In the introduction, the authors write: “This booklet offers a snapshot of the legal issues people face and lays out the first steps for people navigating these legal situations…It provides quick access to basic legal information that is not always readily available; offers a concise guide for people facing legal concerns; and eases the first hurdle for people – knowing what questions to ask; makes complex information easier to understand. Although the laws are often the same for Indigenous and non-Indigenous people, there are a number of important areas where this is not the case.” Many family law topics and situations are covered in here, including those involving child protection.  

The project was researched and put together by the Bella Coola Legal Advocacy Program. The foreword to the booklet was written by Amber Prince, member of the BC Human Rights Tribunal and member of the Sucker Creek (Cree) Nation (Treaty 8), and gives a good outline of what it’s all about. She writes: “This Booklet was created by frontline advocates who understand the everyday legal issues that Indigenous people face. As a result, this Booklet provides critical and practical legal guidance that Indigenous people need. I have no doubt that this Booklet will be an invaluable resource for Indigenous people across BC.”  

We have some hard copies of this resource in our office if you’d like one, and we also have the PDF version we can email to anyone interested. 

Legal Aid BC live chat 

Another “new” thing in the Family Law realm: The “LiveHelp” chat function through the Legal Aid BC website. Law students from around B.C, volunteer on the other side of this chat feature. They are not there to give advice, like fully-fledged lawyers available through the Family LawLine or Family Duty Counsel, but similar to coming into the Resource Centre, you can get help figuring out which family law resources are out there that may help you, and where to go to get information you need. To find the chat, go to: Then, on the bottom right of the page, there is a little blue strip that says “live chat.” Click on there to open up the chat. Chat hours: Monday to Friday, 9 a.m. to 5 p.m.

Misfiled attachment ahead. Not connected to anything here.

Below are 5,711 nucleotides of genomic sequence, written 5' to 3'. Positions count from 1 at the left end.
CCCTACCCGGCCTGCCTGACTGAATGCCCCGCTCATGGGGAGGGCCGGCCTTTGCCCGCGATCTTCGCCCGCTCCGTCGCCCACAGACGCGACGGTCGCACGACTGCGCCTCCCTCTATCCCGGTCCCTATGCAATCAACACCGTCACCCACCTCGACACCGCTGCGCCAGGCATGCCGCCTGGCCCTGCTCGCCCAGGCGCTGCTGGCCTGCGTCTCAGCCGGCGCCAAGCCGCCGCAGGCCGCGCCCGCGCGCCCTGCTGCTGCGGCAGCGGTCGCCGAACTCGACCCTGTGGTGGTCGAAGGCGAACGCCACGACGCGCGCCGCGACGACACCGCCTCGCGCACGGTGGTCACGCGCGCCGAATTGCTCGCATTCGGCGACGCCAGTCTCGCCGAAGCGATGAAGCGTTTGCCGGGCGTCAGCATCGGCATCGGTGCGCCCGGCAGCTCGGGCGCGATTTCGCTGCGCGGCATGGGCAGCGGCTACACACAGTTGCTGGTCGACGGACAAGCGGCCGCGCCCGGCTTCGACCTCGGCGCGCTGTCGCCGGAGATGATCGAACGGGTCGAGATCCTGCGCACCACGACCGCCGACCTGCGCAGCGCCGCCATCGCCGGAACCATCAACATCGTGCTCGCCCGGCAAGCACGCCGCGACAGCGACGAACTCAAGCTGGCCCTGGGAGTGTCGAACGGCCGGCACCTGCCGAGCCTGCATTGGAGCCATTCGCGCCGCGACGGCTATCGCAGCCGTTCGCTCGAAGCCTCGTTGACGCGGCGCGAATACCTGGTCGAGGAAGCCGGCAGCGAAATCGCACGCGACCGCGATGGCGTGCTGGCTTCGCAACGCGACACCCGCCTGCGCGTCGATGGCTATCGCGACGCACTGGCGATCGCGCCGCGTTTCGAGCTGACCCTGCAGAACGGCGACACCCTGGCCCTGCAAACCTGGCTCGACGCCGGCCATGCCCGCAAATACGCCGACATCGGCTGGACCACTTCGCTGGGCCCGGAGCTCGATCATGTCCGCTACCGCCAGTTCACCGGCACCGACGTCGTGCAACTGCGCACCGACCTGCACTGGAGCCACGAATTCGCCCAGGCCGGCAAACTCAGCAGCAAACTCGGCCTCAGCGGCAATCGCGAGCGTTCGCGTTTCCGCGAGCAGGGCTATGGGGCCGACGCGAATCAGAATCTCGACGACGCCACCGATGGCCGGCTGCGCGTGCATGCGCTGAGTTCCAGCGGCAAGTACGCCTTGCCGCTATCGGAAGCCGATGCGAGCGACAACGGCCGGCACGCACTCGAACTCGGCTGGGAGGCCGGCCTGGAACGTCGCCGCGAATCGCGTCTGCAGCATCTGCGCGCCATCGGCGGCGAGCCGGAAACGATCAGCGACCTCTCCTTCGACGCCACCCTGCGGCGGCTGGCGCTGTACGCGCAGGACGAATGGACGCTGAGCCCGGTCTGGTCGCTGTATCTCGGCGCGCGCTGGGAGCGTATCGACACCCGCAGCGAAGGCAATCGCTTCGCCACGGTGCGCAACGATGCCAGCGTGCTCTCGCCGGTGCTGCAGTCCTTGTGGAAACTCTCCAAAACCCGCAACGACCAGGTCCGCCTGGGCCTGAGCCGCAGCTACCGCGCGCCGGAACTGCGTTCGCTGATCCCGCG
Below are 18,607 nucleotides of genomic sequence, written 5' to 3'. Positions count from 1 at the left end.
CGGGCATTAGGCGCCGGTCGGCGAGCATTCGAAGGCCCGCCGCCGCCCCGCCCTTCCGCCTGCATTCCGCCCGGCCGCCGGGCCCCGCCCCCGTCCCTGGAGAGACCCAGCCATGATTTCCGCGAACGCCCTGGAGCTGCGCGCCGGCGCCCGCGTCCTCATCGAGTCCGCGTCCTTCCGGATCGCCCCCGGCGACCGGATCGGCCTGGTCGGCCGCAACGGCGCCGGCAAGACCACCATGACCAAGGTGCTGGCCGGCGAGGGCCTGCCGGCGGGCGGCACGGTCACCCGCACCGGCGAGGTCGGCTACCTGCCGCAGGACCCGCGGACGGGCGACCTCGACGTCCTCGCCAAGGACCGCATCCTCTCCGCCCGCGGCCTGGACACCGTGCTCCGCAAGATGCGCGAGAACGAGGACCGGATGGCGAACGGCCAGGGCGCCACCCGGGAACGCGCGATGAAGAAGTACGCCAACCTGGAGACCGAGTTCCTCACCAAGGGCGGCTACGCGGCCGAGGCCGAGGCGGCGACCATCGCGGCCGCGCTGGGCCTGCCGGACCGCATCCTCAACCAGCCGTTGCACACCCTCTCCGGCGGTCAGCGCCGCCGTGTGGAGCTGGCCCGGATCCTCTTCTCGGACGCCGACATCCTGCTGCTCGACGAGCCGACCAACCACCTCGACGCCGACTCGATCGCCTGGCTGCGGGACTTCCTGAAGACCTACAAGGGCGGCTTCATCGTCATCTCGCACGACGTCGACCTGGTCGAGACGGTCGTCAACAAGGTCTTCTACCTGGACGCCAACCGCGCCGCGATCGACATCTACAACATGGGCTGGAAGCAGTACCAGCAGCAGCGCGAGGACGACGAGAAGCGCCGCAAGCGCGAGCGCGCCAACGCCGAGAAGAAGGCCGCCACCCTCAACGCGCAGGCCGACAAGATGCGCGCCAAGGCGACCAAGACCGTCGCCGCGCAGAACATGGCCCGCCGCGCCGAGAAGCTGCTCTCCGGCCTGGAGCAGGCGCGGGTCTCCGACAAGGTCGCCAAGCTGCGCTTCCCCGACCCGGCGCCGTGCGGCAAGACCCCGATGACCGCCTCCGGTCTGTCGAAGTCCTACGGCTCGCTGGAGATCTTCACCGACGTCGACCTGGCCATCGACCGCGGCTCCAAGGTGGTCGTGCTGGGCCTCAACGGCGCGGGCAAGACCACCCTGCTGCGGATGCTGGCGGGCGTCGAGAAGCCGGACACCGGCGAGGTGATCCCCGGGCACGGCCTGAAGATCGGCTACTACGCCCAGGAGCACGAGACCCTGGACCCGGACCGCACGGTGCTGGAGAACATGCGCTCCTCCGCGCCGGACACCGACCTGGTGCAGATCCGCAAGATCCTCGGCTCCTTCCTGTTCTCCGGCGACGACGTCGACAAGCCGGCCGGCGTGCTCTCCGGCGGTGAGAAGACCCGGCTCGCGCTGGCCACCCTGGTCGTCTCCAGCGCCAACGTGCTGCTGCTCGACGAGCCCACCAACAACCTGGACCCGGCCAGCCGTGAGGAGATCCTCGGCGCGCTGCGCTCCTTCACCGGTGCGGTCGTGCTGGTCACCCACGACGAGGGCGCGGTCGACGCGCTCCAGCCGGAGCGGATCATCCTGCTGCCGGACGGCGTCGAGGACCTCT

Family Justice Counselors 

B.C.’s family justice services are one more resource to keep in mind.  It’s through here you can request free mediation services from “Family Justice Counselors (FJCs).” (Don’t confuse these with family DUTY counsel, the lawyers written about above!) The FJCs provide services to people going through separation and divorce and, “are specially trained to help families resolve their issues about guardianship, parenting arrangements, contact with a child and support.” I just checked in with the call centre that books appointments, and for Sunshine Coasters, these mediation sessions continue to be over the phone, or through an online service called WebX. (Pre-pandemic they were also in person.) I’m told if you really want in-person, the closest would be through the North Vancouver Family Justice Centre. To book an appointment, call 604-740-8936.   

For more resources about family law, or if you’d like Indigenous-specific resources about family law, please get in touch with us here at the Resource Centre. Making a phone or in-person appointment continues to be the best way to get us, but if we are free when you phone/drop-in, we are always happy to chat and see how we can help. 

Angie Theilmann is an information and referral specialist at the Sunshine Coast Resource Centre, your community information hub. The Resource Centre is open Monday to Thursday 10 a.m. to 2 p.m. Appointments are recommended to be sure we are available to help you. Note: on some days, we can book clients after 2pm. Contact us: [email protected] or 604-885-4088.